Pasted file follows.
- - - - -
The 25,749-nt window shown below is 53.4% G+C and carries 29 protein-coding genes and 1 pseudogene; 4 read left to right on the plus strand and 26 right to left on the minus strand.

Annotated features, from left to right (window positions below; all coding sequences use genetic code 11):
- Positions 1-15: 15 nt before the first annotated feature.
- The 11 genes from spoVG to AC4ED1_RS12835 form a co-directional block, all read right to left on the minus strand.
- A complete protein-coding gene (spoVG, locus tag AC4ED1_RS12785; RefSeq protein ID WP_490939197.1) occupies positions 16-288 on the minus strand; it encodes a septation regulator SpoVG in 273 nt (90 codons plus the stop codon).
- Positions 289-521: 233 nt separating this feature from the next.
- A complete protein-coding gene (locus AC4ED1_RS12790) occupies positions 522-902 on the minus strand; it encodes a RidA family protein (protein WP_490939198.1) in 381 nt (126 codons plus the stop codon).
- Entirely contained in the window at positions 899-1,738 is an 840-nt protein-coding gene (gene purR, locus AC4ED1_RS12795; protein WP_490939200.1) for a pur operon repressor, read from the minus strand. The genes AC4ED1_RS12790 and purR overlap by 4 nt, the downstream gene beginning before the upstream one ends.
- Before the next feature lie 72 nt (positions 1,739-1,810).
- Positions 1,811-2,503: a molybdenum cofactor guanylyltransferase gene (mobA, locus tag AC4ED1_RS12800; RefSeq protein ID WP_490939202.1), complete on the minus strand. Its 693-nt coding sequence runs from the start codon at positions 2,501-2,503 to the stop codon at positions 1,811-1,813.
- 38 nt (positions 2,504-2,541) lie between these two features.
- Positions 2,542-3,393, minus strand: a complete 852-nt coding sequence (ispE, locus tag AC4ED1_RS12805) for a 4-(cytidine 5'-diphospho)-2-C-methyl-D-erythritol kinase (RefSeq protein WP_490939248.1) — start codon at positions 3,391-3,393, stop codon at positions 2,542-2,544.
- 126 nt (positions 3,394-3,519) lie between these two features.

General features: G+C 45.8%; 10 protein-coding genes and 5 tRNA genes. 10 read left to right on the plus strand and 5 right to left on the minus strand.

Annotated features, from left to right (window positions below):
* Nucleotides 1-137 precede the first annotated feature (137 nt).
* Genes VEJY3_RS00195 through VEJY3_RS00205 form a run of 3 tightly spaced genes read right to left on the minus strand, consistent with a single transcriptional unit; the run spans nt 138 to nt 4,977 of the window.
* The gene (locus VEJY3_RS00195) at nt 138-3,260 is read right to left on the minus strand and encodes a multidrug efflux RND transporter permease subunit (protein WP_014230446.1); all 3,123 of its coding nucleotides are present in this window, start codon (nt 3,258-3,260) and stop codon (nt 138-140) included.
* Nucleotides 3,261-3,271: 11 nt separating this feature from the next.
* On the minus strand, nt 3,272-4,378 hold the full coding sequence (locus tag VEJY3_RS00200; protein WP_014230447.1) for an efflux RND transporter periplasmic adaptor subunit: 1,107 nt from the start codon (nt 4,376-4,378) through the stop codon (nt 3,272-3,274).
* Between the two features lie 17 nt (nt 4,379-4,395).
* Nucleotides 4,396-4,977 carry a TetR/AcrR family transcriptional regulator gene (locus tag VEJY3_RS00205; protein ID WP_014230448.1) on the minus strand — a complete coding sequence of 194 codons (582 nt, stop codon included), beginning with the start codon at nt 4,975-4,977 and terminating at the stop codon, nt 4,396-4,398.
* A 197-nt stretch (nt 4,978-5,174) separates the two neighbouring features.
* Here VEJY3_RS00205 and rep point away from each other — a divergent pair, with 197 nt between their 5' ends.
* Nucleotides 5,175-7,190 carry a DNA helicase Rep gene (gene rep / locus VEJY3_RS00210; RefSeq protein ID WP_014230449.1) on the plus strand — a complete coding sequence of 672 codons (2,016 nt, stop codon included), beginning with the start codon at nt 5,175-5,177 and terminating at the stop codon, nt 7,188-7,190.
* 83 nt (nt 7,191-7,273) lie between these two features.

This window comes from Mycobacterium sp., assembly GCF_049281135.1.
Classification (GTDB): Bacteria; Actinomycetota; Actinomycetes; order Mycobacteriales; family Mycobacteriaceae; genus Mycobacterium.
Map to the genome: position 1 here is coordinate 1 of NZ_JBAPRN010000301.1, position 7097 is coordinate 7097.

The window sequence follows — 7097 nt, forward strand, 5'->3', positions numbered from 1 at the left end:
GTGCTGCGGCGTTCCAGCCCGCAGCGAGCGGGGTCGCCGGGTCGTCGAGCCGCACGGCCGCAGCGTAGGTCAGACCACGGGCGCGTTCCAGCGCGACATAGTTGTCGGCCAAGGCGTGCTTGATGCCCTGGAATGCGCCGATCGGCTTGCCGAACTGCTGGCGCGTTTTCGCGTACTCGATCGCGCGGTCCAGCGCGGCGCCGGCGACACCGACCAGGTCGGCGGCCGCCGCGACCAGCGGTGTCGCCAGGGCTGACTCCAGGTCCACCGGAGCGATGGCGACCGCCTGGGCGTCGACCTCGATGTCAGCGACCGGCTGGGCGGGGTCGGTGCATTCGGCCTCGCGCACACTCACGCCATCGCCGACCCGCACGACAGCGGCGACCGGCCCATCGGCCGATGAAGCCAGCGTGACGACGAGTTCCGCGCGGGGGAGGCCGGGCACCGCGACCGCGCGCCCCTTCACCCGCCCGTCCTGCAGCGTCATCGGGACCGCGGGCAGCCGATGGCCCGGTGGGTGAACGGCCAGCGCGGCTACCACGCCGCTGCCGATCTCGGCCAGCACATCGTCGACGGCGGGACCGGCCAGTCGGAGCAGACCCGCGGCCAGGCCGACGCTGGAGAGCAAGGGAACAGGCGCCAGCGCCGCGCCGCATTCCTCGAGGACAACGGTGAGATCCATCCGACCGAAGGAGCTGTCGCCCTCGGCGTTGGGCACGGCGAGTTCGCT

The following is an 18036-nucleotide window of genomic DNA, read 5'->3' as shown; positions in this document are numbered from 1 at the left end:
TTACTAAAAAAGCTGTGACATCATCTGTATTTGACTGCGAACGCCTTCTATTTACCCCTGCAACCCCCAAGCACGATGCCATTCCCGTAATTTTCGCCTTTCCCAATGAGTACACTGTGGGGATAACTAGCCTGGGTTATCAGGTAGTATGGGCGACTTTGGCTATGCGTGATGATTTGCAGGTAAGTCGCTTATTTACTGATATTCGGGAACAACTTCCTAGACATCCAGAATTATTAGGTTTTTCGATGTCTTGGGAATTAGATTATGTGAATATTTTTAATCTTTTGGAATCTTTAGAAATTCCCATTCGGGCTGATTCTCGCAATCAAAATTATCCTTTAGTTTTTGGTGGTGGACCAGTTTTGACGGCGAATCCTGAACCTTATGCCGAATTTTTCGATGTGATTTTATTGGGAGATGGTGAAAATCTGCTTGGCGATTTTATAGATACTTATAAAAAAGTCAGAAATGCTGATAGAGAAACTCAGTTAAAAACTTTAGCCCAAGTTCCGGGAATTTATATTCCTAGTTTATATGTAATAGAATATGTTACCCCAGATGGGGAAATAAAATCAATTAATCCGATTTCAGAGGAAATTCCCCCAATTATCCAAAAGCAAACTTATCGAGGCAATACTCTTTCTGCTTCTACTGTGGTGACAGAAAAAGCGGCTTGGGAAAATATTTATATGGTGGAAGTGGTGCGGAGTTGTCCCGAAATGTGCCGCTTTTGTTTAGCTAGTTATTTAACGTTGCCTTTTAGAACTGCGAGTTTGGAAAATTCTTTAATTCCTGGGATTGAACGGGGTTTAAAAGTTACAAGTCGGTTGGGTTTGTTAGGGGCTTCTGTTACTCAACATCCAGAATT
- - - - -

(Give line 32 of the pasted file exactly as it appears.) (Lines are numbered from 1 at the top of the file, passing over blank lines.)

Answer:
The following is an 18036-nucleotide window of genomic DNA, read 5'->3' as shown; positions in this document are numbered from 1 at the left end: